What Does Engaged Learning Look Like at GPS?

By Katye Adams Couch '92, Dean of Teaching and Learning

It is no surprise that there is a culture of engaged learning at GPS, that girls are celebrated by teachers and peers, and that faculty and staff learn from each other and from students. If you walk into a classroom in the middle school, you will find further examples of these learner-centered practices—authentic, equitable, personalized, and competency-based.
You would likely see girls in every class collaborating, being playful, finding meaning, and digging into challenging concepts with support. You would see sixth-grade science students working collaboratively on an initiative that is meaningful to them and that could be put into practice to make the GPS community more sustainable. You would see real-world learning experiences and connections between the classroom and community such as eighth-grade English students writing and illustrating an allegory and then reading it to third graders, who in turn, practiced their own English skills by writing thank-you notes and poetry. If you go to the UTC Barnard Observatory in Brainerd on a Sunday evening this spring, you may see seventh-graders following up on their presentations to the Barnard Astronomical Society Advisory Board, by presenting astronomy topics again to Chattanooga community members at a Star Party.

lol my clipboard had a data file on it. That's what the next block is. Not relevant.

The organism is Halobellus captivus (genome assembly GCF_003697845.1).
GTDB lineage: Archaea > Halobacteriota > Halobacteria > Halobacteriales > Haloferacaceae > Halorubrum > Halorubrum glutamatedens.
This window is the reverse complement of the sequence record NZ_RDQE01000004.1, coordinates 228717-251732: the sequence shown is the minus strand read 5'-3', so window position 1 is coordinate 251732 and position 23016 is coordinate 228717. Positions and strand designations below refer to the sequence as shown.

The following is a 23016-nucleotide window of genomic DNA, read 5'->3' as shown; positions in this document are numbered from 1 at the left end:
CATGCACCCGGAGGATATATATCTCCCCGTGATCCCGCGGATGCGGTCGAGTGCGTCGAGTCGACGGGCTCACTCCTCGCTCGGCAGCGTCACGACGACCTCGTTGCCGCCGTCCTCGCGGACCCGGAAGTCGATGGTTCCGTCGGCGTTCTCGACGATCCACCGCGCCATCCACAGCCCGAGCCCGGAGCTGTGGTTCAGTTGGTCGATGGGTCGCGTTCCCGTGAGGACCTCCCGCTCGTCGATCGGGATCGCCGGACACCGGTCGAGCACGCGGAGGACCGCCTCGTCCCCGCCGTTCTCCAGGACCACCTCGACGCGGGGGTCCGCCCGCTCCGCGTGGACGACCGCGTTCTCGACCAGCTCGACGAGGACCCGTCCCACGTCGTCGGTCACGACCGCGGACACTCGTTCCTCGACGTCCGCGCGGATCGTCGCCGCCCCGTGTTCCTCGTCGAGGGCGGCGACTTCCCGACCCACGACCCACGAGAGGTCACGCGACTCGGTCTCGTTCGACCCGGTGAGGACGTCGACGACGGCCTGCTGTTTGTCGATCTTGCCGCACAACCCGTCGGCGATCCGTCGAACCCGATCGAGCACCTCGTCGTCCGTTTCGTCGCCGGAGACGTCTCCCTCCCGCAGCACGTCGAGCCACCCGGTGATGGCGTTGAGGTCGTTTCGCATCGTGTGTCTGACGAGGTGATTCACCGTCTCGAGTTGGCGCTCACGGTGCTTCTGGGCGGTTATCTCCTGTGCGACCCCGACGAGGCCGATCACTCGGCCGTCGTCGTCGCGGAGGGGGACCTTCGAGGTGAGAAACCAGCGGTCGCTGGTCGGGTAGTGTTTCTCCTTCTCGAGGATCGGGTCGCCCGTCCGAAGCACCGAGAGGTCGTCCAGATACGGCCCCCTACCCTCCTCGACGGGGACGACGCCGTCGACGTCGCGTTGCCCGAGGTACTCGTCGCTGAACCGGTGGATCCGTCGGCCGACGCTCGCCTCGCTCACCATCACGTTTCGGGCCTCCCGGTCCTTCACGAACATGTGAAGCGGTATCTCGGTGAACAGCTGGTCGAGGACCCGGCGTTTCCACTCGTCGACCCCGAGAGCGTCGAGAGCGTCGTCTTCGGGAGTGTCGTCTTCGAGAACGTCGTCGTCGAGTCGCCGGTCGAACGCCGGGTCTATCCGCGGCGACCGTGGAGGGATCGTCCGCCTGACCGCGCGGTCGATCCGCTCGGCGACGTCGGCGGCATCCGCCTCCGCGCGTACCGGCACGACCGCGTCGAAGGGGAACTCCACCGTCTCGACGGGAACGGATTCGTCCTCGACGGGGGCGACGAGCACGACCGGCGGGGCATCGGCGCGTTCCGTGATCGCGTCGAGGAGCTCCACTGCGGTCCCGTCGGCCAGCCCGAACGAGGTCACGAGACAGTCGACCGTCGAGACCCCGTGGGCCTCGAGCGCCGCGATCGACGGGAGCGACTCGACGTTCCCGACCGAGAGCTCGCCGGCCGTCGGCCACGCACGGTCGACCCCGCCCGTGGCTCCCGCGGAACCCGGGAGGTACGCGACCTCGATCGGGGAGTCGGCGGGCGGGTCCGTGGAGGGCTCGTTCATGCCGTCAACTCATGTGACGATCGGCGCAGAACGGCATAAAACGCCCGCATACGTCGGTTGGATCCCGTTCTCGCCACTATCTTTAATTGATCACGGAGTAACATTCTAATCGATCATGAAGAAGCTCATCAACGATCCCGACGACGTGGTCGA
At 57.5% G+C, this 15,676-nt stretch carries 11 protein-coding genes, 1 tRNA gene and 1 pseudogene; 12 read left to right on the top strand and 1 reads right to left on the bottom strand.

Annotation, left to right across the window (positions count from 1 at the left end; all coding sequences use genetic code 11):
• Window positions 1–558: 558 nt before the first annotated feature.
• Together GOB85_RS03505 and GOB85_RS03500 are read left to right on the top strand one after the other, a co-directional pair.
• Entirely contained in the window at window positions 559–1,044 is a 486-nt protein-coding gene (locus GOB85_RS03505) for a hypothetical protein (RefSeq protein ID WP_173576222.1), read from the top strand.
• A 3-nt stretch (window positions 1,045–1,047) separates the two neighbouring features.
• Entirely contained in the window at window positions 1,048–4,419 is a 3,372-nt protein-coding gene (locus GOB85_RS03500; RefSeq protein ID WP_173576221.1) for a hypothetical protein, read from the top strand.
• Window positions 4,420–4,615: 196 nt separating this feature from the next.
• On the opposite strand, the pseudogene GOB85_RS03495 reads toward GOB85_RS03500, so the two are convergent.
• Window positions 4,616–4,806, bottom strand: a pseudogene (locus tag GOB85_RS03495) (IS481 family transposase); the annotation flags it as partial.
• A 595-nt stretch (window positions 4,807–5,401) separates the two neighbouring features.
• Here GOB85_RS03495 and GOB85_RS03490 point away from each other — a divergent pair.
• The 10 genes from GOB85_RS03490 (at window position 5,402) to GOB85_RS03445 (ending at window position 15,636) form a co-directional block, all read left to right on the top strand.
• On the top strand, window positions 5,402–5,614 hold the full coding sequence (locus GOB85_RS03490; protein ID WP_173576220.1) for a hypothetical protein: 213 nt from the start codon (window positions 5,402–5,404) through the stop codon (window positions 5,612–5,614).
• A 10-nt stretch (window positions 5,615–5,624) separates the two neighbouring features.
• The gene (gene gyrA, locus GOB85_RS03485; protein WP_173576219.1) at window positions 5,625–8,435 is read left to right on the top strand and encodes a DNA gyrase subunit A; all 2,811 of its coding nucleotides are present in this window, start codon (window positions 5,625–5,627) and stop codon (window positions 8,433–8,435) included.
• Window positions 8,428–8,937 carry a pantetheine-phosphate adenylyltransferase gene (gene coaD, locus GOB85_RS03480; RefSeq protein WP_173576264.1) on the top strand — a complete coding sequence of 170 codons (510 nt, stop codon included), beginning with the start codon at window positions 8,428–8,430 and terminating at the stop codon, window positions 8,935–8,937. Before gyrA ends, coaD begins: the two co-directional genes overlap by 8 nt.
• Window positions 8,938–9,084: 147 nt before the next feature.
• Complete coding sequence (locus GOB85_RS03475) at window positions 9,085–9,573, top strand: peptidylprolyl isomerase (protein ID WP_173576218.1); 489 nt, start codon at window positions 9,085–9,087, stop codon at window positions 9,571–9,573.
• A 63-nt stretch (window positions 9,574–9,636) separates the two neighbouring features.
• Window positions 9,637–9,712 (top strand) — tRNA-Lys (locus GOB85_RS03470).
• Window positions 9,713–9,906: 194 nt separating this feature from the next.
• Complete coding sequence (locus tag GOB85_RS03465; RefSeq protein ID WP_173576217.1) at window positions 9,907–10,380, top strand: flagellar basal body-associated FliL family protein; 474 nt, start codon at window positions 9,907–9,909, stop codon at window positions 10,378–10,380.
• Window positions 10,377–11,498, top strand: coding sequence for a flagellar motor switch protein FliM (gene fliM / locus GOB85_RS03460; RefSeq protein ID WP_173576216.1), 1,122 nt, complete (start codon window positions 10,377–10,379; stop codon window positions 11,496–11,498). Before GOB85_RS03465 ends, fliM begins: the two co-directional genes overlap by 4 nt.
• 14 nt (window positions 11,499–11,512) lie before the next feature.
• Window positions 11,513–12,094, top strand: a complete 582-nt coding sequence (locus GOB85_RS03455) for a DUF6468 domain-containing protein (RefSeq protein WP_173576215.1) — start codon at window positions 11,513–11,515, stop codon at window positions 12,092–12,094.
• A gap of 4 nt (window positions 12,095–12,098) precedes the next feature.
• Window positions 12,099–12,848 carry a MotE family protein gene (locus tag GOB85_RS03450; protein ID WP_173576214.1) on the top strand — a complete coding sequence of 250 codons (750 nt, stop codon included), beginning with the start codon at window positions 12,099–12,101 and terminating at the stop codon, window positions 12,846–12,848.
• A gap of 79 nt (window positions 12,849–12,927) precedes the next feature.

You would see a range of choices and opportunities to boost student voice, from students choosing a passion project, to mindfully practicing communication skills such as sharing the talking time, listening carefully, and celebrating contributions of others in conversation by using R.E.A.L discussion protocols in history and English. Thanks to pre-algebra, students are learning to apply their knowledge of decimals to plan out a full day of meals along with a food-city shopping list and budget. 

You would find reflection, self-regulation, and perseverance being fostered in classrooms, in help classes, and in the center for teaching and learning. The upcoming Winterim experiences are woven with classroom connections and provide opportunities for teachers and students to learn side by side. 

As my daughter is a senior, it is a natural time to reflect on the entirety of her GPS experience, starting in sixth grade. I’m so thankful that she has had a community that has lifted her, challenged her, and provided guidance and opportunity. She’s been able to utilize collaboration, communication, and other skills learned at GPS beyond the classroom. She knows what it feels like to have her voice amplified and is well-prepared for her next steps. As a parent, faculty member, and alumna, I’m so happy to be a part of a learner-centered community that is dedicated to continuous improvement!